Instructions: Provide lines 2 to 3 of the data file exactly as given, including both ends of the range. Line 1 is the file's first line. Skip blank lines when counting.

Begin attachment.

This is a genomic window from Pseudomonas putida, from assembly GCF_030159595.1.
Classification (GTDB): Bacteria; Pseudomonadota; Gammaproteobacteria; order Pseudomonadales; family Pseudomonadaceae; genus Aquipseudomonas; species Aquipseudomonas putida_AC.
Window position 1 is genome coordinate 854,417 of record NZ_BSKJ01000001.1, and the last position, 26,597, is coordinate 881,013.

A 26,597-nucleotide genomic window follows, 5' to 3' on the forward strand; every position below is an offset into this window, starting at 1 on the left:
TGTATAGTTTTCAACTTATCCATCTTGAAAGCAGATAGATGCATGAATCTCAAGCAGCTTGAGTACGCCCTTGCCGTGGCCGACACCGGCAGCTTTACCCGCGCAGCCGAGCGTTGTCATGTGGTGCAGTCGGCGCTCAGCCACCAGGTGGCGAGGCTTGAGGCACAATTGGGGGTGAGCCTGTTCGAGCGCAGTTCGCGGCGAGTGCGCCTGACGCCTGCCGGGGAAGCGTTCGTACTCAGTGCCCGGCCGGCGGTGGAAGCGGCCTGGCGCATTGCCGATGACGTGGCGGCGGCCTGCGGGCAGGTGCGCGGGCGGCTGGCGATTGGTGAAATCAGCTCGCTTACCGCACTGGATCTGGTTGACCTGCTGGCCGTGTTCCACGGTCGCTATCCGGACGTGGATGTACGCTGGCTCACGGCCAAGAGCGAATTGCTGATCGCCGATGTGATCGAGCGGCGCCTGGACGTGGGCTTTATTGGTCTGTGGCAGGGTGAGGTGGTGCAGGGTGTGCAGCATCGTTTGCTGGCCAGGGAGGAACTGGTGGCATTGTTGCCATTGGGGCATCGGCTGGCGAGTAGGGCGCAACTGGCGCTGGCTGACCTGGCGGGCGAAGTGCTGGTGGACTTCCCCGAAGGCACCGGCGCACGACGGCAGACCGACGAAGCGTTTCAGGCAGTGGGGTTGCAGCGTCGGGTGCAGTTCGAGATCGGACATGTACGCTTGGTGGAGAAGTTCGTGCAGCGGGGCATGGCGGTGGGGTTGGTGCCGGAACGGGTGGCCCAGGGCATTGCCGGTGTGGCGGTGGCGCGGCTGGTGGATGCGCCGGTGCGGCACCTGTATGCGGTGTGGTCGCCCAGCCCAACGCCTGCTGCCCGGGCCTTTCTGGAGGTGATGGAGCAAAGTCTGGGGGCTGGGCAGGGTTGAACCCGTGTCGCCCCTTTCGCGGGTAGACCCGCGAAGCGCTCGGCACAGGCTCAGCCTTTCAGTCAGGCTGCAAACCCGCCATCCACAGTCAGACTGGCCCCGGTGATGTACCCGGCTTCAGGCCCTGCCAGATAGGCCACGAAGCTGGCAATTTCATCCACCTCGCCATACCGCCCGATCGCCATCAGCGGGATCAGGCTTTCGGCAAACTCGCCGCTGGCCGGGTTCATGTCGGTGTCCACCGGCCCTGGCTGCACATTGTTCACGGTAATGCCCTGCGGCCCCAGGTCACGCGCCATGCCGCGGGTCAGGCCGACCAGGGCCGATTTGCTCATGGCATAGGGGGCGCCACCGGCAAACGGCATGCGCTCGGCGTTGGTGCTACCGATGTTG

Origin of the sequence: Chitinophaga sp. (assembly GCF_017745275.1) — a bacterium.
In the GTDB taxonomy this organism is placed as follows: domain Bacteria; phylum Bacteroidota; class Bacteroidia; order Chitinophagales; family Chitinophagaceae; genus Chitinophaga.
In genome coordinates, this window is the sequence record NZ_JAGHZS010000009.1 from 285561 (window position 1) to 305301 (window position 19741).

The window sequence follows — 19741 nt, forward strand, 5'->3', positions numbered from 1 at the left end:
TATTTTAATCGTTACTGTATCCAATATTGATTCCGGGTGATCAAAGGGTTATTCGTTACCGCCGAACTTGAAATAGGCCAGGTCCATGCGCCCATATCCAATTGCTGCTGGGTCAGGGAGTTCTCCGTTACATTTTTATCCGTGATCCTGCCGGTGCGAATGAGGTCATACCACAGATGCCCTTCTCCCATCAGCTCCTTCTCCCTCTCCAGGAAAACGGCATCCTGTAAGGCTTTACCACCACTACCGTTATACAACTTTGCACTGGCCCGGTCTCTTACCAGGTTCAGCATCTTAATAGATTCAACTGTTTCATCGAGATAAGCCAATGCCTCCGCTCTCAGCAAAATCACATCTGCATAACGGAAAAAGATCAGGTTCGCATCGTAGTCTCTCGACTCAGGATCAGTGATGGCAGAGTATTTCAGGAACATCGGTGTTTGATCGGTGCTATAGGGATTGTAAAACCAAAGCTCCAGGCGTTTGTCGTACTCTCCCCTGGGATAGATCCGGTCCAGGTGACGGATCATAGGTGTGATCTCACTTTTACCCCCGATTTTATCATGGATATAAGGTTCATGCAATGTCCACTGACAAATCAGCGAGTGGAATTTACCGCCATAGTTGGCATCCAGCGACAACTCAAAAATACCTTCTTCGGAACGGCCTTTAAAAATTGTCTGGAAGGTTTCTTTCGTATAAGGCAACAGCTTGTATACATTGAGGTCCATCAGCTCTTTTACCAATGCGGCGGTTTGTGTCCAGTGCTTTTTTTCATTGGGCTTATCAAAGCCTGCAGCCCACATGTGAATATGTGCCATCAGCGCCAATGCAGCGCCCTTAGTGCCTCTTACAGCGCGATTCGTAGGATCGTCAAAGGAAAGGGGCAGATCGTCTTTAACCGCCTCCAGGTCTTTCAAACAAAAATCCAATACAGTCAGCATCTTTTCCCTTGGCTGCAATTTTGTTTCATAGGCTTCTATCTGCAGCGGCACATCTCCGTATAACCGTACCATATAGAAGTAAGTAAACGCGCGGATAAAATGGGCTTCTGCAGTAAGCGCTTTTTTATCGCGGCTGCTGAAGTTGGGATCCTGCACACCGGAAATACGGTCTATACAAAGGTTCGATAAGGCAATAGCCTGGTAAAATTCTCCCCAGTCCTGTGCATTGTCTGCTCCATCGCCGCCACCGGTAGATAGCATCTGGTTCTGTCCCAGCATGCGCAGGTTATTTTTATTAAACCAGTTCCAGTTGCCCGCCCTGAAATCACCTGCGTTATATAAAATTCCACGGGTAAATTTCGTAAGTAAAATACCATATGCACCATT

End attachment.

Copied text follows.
Classification (GTDB): Bacteria; Pseudomonadota; Gammaproteobacteria; order Pseudomonadales; family Pseudomonadaceae; genus Aquipseudomonas; species Aquipseudomonas putida_AC.
Window position 1 is genome coordinate 854,417 of record NZ_BSKJ01000001.1, and the last position, 26,597, is coordinate 881,013.